The sugars in breast milk feed B. infantis, helping to cultivate a healthy microbiome. Breast milk isn’t just a superfood for baby—it’s also a superfood for the baby’s microbiome.
The question, though, is whether that superfood would do any good in the grownup microbiome. Infants are born with a sterile, bacteria-free gut. It’s only in the first weeks of life that their guts become seeded with the myriad bacterial species that will flourish there throughout their lives. So while HMOs might be the key to jump-starting bacterial colonies in the pristine environment of an infant’s gut, it’s unclear whether the process would work exactly the same way in adults, who already have thriving bacterial colonies.
Michael Miller, a microbiologist at the University of Illinois who has studied human breast milk, said that the benefit of synthesising sugars for infants is still not even clear, let alone for adults.
“Different mom’s milks will have different compositions. It’s too complex to fully replicate,” he told Gizmodo. “Some of the more simple sugars that are most common in mom’s milks we can now make somewhat economically. But it’s not yet clear whether these more simple sugars will give you some of the benefit of breast milk sugars, or whether the real benefit is having the full complexity that exists in a mom’s milk.”
Miller said that part of what makes studying human milk so interesting is that the findings could provide insight into the adult microbiome, too.
“There is evidence suggesting that breast milks provide resistance to infections to infants. Maybe an adult could benefit from that,” he said.
Miller said, though, that at this point that idea is mostly conjecture. And, if a person did benefit, it would likely come in the form of taking a pill for a specific purpose, rather than like a daily vitamin.
And while the volume of research into human breast milk is growing, it’s still exceptionally small compared to almost any other human biological function. There’s a lot we don’t know about how breast milk nourishes infants, much less how isolated HMOs might impact adults.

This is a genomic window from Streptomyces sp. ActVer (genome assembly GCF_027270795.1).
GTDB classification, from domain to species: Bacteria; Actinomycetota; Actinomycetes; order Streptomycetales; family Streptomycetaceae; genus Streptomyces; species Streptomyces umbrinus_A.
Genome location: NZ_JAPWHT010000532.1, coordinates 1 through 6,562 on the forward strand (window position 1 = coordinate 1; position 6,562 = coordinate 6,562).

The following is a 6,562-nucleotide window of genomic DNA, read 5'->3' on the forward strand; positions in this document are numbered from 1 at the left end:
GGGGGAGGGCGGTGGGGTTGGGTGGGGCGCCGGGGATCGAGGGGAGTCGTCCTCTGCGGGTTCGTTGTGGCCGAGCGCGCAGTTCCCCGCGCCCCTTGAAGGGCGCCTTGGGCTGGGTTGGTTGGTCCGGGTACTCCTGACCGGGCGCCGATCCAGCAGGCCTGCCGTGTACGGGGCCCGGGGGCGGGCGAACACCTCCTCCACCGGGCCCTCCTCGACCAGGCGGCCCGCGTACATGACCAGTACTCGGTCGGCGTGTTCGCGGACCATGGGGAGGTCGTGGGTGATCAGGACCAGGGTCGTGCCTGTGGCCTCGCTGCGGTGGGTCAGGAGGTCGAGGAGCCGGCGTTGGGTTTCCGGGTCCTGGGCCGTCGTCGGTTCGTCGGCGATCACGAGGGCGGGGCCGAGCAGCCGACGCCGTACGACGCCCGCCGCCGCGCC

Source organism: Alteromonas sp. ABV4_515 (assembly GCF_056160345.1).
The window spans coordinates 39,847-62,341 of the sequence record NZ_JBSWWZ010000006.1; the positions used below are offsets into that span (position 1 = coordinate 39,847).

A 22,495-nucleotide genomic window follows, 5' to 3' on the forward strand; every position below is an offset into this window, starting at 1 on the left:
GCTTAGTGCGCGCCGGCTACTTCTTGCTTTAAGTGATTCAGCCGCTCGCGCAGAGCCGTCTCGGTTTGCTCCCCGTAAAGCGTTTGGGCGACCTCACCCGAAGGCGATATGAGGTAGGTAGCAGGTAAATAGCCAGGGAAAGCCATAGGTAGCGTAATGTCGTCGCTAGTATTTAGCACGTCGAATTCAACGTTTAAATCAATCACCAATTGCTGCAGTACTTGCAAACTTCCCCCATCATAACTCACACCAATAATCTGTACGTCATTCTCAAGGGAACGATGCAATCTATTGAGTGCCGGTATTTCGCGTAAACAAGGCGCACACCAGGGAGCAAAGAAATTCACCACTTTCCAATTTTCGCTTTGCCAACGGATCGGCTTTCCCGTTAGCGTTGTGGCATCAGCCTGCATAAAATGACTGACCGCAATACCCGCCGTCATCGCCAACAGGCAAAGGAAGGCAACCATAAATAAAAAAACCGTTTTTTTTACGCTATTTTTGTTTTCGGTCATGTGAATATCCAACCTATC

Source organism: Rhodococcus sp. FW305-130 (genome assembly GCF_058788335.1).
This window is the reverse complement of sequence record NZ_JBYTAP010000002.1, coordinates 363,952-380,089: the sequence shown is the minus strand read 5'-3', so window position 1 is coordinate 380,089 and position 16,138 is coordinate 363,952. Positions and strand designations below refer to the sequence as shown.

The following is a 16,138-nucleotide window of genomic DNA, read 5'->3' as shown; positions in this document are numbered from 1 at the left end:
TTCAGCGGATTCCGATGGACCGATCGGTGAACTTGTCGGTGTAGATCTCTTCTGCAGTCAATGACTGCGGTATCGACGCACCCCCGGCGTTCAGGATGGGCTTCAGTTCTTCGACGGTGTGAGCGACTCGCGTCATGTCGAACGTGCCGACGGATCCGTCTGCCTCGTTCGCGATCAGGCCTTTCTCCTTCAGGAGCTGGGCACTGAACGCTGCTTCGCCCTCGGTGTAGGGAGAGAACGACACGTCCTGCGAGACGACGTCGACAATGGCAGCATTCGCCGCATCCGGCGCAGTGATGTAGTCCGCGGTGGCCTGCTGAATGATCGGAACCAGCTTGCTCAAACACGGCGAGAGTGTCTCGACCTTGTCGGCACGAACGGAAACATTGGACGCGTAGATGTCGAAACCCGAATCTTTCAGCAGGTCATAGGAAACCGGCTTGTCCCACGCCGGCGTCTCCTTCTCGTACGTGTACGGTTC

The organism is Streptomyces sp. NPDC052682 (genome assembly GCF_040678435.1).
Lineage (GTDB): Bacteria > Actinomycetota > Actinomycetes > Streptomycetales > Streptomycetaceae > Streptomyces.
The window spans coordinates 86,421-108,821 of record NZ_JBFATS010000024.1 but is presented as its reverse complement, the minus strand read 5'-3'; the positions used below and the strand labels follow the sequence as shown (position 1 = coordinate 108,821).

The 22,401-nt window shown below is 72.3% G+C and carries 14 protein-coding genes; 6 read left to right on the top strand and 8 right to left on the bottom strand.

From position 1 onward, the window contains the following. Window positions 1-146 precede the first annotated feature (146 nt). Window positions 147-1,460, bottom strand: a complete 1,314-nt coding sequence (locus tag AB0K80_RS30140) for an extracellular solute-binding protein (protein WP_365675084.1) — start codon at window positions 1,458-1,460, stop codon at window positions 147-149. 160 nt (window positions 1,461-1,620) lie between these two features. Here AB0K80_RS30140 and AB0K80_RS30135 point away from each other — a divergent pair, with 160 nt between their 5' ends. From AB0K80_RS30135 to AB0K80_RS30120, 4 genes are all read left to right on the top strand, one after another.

“Based on emerging research, human milk oligosaccharides seem to be main drivers in shaping the developing infant gut microbiome, with potential short- and long-term consequences for human health and disease,” said Lars Bode, whose UC San Diego lab is dedicated to the study of human milk sugars and has probably published more than any other researcher on the subject.
Bode said HMOs could also be beneficial for adults by helping to re-shape the gut microbiome to guard against pathogens or treat disease. But like Miller, he stressed that all this is still little more than hypothetical.
“Overall, [there is] a lot of potential in both infants and adults, but a lot more work is needed to substantiate and confirm claims,” he told Gizmodo.
Sugarlogix does cite a 2016 study (funded by another company synthesising human milk sugars) that found that the sugars did not have negative side effects and led to an increase of another gut bacteria in the same genus as B. infantis.
And B. infantis, the bacteria that HMOs promotes in infants, has been found to be low in quantity in patients with conditions such as type II diabetes and irritable bowel syndrome. The research is still in early days, but some researchers have suggested increasing the quantities of that bacteria could help mitigate symptoms in people with diabetes. And if a synthetic blend of HMOs could help increase this bacteria in an adult’s gut, then it’s possible it could help alleviate symptoms.
Though current research only suggests narrow potential indications, Chomveng believes the sugars could someday gain traction with a broad swath of adult consumers. She told me that the company hopes to eventually sell its sugars to food producers, too, fighting disease one over-priced Greek yogurt at a time. But that’s a long-shot dream in a field where research is still mostly preliminary.
Of course, breast milk pills could go the way of breast milk cheese—yet another weird health fad no one will want to remember.